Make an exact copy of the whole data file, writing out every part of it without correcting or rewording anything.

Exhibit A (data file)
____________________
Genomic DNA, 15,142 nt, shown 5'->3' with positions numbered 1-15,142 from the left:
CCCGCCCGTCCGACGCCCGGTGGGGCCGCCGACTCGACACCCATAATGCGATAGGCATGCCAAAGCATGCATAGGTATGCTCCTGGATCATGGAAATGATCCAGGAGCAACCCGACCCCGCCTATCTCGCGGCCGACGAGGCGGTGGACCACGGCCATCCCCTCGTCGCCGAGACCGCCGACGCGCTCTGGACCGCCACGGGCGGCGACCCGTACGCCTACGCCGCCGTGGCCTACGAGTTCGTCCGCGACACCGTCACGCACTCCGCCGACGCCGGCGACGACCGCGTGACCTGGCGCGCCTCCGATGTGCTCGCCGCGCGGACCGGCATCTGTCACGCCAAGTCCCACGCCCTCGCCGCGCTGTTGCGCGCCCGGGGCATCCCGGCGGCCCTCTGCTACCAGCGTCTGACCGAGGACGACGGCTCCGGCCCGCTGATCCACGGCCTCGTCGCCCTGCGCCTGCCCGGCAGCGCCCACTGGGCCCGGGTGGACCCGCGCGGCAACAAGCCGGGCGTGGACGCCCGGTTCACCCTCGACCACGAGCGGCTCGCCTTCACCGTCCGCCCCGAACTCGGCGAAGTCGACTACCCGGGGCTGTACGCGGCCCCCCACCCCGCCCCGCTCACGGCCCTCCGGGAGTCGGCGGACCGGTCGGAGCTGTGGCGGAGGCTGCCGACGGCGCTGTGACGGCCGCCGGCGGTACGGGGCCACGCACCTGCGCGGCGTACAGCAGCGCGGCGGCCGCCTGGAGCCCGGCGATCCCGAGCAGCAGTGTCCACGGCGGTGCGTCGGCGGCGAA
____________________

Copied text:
Genomic DNA, 15,142 nt, shown 5'->3' with positions numbered 1-15,142 from the left:
CCCGCCCGTCCGACGCCCGGTGGGGCCGCCGACTCGACACCCATAATGCGATAGGCATGCCAAAGCATGCATAGGTATGCTCCTGGATCATGGAAATGATCCAGGAGCAACCCGACCCCGCCTATCTCGCGGCCGACGAGGCGGTGGACCACGGCCATCCCCTCGTCGCCGAGACCGCCGACGCGCTCTGGACCGCCACGGGCGGCGACCCGTACGCCTACGCCGCCGTGGCCTACGAGTTCGTCCGCGACACCGTCACGCACTCCGCCGACGCCGGCGACGACCGCGTGACCTGGCGCGCCTCCGATGTGCTCGCCGCGCGGACCGGCATCTGTCACGCCAAGTCCCACGCCCTCGCCGCGCTGTTGCGCGCCCGGGGCATCCCGGCGGCCCTCTGCTACCAGCGTCTGACCGAGGACGACGGCTCCGGCCCGCTGATCCACGGCCTCGTCGCCCTGCGCCTGCCCGGCAGCGCCCACTGGGCCCGGGTGGACCCGCGCGGCAACAAGCCGGGCGTGGACGCCCGGTTCACCCTCGACCACGAGCGGCTCGCCTTCACCGTCCGCCCCGAACTCGGCGAAGTCGACTACCCGGGGCTGTACGCGGCCCCCCACCCCGCCCCGCTCACGGCCCTCCGGGAGTCGGCGGACCGGTCGGAGCTGTGGCGGAGGCTGCCGACGGCGCTGTGACGGCCGCCGGCGGTACGGGGCCACGCACCTGCGCGGCGTACAGCAGCGCGGCGGCCGCCTGGAGCCCGGCGATCCCGAGCAGCAGTGTCCACGGCGGTGCGTCGGCGGCGAA